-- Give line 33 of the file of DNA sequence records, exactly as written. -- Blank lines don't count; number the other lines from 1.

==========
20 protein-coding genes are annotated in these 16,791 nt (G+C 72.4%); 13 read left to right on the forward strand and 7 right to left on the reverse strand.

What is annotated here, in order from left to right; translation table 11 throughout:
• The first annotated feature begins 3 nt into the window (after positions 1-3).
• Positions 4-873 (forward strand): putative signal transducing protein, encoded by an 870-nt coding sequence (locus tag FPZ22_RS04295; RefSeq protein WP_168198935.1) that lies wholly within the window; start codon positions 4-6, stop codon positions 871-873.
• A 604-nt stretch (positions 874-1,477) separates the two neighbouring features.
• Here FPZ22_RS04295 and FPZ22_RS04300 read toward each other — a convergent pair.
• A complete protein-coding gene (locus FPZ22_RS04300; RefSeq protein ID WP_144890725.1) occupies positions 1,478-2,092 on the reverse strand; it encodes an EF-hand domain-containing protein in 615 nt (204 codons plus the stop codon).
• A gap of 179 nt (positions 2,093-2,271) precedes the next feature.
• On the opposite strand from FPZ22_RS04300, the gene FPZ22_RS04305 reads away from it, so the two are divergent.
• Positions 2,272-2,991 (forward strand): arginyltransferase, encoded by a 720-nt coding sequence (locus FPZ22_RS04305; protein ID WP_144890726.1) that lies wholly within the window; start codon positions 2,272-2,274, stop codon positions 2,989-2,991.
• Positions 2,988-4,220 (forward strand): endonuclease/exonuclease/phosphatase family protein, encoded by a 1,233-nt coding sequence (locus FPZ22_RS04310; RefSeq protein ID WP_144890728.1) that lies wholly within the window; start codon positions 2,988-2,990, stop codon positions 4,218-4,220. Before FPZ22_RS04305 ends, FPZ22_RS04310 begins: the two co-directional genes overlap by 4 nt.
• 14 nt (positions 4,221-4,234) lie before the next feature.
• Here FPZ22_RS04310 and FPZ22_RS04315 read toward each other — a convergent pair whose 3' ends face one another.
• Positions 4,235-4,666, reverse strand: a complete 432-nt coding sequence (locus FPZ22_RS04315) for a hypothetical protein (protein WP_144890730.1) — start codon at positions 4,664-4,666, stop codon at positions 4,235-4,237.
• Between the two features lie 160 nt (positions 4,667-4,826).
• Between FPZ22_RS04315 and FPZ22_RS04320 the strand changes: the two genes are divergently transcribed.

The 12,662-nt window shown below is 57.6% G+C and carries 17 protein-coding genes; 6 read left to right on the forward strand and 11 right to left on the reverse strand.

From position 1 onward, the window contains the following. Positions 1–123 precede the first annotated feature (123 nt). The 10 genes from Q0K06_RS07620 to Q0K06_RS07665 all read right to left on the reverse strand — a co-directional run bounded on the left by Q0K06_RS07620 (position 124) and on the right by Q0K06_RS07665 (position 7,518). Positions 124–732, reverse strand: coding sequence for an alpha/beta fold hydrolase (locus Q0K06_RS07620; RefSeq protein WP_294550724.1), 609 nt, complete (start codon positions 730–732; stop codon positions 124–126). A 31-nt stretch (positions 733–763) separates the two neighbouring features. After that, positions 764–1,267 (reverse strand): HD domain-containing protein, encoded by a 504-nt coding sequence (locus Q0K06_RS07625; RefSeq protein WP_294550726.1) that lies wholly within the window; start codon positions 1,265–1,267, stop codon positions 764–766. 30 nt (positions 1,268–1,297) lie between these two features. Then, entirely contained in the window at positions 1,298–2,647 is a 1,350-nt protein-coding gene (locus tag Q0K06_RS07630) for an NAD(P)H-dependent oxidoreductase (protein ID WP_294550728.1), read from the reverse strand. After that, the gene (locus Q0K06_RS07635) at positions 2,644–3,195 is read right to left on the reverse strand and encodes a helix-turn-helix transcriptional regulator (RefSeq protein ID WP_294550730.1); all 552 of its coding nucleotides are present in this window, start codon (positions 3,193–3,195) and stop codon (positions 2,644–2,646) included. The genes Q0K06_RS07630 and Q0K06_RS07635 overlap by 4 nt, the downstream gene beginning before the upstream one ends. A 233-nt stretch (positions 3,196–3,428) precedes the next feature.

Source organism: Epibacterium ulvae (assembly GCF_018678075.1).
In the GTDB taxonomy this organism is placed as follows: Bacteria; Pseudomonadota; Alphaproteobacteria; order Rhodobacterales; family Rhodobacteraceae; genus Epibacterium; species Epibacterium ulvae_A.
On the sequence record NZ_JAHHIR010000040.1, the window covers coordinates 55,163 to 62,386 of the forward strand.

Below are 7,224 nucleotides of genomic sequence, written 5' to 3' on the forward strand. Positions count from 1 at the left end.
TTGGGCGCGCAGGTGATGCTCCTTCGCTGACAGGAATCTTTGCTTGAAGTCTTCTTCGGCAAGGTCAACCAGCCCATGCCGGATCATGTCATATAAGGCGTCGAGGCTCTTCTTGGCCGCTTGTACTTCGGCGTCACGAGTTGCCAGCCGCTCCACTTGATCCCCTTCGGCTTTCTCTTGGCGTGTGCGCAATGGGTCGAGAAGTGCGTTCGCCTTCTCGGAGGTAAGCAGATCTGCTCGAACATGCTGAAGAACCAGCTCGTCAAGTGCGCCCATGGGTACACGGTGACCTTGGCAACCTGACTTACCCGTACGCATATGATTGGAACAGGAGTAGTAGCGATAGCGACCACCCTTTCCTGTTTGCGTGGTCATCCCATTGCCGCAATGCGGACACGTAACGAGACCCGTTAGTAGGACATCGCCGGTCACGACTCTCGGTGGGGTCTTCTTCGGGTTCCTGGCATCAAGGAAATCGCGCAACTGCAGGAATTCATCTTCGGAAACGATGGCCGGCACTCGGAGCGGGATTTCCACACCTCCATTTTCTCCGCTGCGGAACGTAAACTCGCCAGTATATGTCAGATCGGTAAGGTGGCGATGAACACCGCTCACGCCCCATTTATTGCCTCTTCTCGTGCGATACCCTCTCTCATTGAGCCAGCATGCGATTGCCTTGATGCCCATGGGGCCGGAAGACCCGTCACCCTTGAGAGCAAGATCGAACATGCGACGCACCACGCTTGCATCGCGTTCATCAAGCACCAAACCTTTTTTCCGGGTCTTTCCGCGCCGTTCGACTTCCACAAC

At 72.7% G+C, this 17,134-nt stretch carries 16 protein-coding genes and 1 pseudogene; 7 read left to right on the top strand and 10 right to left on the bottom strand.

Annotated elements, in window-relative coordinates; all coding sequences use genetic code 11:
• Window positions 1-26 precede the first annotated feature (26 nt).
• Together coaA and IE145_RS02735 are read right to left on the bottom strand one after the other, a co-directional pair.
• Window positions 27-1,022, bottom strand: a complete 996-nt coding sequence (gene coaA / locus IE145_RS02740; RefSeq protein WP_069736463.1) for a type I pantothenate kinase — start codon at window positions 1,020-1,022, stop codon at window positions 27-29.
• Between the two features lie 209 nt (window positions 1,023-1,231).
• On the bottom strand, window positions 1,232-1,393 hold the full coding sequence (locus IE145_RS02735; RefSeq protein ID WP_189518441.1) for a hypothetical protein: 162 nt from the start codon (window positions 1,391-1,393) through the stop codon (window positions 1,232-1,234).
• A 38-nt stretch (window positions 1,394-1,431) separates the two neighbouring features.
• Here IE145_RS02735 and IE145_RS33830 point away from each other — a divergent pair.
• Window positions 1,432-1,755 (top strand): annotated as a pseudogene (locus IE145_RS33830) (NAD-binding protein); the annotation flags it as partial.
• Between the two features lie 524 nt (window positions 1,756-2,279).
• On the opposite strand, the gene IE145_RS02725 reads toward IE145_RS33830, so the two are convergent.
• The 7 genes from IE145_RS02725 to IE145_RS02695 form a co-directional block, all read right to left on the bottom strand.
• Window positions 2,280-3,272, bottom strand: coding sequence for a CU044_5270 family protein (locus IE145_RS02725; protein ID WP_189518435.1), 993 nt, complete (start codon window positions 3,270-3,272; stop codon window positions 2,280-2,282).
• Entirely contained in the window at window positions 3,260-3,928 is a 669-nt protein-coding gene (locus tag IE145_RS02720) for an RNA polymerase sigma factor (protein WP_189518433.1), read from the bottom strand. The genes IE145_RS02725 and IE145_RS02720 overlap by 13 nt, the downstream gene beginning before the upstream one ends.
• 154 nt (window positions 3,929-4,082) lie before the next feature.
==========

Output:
• Window positions 1,432-1,755 (top strand): annotated as a pseudogene (locus IE145_RS33830) (NAD-binding protein); the annotation flags it as partial.